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Re: same first hops

     On Wed, 08 Oct 2008 20:50:28 -0700 "F. Fox" <kitsune.or@xxxxxxxxx>
>M wrote:
>> Thanx Gregory  and F.Fox...understood the concept. Just one note though:
>> "Tor (like all current practical low-latency anonymity designs) fails
>> when the attacker can see both ends of the communications channel. For
>> example, suppose the attacker is watching the Tor relay you choose to
>> enter the network, and is also watching the website you visit."
>> When it says "watching" does it mean? I thought the info was encrypted
>> (except the last hop) and the IP invisible? Does it mean timing attacks?
>Yes, it's referring to end-to-end attacks - which are usually timing
>attacks; however, fingerprinting attacks (based on the total filesizes
>of known target downloads, since encryption doesn't change the size of
>data) are possible in theory, as well.
     Well, technically speaking, I guess that's true.  However, unless I'm
greatly mistaken, the exit end of a circuit will compress any data coming
into it to be relayed back to the client and will uncompress anything
arriving from the client to be sent out from the exit.  Given that the
attacker might observe data in the clear going into the exit or coming out
of it and could perform the same compression in order to know the length of
the encrypted data, the attacker might be able to pull that off.  Another
complication for the attacker to deal with is the fact that a link between
the client and an entry node may support multiple circuits, and each
circuit may support multiple streams, all of which are multiply encrypted
and whose data cells are commingled with the data cells of the others at
the client end with no obvious way of distinguishing between the cells
of one thread and the cells of any other thread traversing that particular
     However, in order to match the length up with whatever is sent/received
by the suspected client, wouldn't the attacker need to make an assumption or
two about the circuit length?  If so, then introducing randomly varying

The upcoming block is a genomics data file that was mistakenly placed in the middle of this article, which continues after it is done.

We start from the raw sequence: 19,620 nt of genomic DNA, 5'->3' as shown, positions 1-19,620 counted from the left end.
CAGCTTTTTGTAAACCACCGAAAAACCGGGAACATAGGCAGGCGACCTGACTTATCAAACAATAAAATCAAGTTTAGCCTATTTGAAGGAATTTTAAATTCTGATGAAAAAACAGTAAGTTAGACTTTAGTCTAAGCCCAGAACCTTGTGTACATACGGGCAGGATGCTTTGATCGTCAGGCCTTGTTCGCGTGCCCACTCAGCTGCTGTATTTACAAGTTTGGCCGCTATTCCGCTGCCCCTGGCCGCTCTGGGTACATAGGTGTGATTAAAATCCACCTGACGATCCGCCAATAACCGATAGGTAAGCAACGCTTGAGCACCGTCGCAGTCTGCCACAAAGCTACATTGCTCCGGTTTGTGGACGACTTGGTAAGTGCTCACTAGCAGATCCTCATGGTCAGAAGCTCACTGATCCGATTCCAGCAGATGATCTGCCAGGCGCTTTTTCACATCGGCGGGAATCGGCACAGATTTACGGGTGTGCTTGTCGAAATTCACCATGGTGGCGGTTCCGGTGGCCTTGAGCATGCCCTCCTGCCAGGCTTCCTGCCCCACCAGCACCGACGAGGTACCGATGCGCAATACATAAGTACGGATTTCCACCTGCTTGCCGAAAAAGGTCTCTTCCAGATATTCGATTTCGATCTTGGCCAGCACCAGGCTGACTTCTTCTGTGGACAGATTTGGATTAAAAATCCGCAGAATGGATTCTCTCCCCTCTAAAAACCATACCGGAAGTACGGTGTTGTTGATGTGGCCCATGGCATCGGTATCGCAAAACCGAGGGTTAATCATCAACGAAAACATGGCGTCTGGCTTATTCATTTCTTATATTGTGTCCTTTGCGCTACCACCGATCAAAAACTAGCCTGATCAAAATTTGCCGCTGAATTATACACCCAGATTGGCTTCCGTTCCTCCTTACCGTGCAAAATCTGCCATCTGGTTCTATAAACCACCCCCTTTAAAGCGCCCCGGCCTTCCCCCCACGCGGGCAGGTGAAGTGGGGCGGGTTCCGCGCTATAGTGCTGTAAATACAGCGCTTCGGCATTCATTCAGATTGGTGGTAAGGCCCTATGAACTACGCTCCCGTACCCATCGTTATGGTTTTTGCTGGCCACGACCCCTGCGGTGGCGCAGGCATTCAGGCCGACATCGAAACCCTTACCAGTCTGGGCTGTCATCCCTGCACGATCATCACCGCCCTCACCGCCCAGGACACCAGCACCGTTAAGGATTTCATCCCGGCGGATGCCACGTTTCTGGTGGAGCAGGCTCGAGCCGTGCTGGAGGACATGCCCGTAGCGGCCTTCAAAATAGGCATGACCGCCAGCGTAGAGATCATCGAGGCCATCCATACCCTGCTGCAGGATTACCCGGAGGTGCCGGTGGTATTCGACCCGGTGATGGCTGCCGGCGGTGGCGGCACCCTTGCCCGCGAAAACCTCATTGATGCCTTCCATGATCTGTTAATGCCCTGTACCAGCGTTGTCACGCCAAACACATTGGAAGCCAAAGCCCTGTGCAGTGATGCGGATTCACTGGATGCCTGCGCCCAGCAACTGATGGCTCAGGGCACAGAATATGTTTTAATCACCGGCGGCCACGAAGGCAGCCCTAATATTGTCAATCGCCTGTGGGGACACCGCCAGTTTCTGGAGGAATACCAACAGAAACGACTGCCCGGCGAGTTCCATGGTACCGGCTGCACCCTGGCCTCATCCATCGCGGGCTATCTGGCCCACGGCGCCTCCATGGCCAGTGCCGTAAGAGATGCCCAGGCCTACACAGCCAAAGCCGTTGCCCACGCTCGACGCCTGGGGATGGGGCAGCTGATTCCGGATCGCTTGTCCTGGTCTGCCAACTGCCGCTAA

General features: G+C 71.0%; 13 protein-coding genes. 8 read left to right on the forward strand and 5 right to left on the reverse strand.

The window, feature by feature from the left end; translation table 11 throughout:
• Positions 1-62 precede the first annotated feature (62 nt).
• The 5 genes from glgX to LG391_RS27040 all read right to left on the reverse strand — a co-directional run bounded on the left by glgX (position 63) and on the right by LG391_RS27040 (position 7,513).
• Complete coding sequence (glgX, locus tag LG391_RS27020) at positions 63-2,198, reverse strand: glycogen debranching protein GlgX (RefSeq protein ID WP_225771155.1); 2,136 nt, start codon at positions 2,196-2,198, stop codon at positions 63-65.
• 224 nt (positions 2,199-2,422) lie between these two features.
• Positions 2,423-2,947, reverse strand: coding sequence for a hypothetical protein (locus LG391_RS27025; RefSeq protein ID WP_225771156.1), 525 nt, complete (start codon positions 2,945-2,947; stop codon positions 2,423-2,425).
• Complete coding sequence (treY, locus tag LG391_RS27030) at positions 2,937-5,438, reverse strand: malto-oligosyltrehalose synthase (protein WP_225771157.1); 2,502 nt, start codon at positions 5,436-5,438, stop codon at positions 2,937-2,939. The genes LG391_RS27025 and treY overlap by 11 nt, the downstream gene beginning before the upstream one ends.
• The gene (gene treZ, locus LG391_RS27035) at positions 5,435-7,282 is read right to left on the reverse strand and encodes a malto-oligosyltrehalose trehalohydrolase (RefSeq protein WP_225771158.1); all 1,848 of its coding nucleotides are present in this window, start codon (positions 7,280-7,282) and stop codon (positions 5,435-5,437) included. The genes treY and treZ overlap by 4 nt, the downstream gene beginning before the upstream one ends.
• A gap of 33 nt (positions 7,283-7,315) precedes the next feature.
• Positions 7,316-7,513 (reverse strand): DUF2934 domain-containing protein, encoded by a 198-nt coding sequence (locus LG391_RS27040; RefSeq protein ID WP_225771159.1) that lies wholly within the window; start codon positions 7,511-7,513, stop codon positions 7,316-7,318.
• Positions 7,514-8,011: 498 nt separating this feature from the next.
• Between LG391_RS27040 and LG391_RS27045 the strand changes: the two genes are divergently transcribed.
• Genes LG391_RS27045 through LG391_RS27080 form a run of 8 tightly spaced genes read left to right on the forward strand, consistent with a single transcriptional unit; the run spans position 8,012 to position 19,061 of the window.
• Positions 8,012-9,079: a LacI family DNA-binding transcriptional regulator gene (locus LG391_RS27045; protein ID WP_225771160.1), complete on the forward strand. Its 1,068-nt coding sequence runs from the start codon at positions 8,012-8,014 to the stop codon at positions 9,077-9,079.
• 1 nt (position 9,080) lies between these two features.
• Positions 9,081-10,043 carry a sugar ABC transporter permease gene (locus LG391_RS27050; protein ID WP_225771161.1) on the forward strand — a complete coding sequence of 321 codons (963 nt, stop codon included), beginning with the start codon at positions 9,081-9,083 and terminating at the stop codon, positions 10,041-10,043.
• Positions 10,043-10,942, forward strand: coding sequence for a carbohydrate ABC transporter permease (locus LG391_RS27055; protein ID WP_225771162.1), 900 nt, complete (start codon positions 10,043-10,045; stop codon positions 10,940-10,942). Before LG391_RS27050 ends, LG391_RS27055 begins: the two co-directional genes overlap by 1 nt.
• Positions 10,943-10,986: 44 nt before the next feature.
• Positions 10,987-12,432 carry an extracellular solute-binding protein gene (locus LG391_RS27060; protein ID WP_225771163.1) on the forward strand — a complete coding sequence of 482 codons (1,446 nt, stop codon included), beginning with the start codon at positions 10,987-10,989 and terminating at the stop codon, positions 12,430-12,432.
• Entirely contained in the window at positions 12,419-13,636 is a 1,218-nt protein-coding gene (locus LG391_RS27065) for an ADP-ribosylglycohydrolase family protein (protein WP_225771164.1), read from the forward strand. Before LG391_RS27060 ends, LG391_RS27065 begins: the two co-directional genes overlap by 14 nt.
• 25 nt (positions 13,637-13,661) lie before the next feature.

circuit lengths ought to obfuscate things considerably for the attacker.
     Another possible way to complicate things for the attacker would be a
variant of something has already been proposed, namely, using multiple data
cell sizes within the circuit.  As I understand it, the suggestions so far
have been directed toward efficiency, e.g., sending long cells when there
are enough data to exceed the payload limits of short cells.  However, if
short cells were randomly used when there are enough data for long cells,
then the significance to the attacker of the distinction between long and
short cells would be somewhat reduced.  Tossing in occasional padding at
random to produce a long cell that might have either had only minimally
more payload than a short cell or even data for which a short cell would
have been adequate ought to augment the attacker's obstacles.  If more
than two cell lengths were used, then these techniques ought to become even
more effective against attackers.
     A third possibility might be to do at the tor level something that
is already supported at the data link level in the BSDs and perhaps LINUX,
namely, to use multiple physical links (circuits in the case of tor) to
split the traffic load of a data link (stream in the case of tor) across
multiple physical links.  The downside of this method, of course, is that
it multiplies the risk of a broken stream due to a tor node failure or
lower-level failure.  OTOH, it might also frequently and significantly
speed up large file transfers through tor.
     If a new feature were added to tor's internal protocol that would
allow handing off a thread from one circuit to another, then a further
enhancement could be made because it would be handled entirely at the tor
level.  For example, a thread supported by (i.e., spread across) multiple
tor circuits could be shifted across a frequently changing set of circuits
between the client and the exit server, all under the control of the tor
client.  For a fixed circuit length, such as the constant length of 3 that
is currently the standard in tor, the entry node and/or the middleman in
each circuit could be replaced from time to time.  A tor network that used
all of these methods (including variable-length circuits) ought to provide
a major nightmare (not to mention processing demands) for even a heavily
funded and equipped attacker to untangle by the use of timing/sizing
measurements.  (It might also be overkill, I suppose.:-)

                                  Scott Bennett, Comm. ASMELG, CFIAG
* Internet:       bennett at cs.niu.edu                              *
* "A well regulated and disciplined militia, is at all times a good  *
* objection to the introduction of that bane of all free governments *
* -- a standing army."                                               *
*    -- Gov. John Hancock, New York Journal, 28 January 1790         *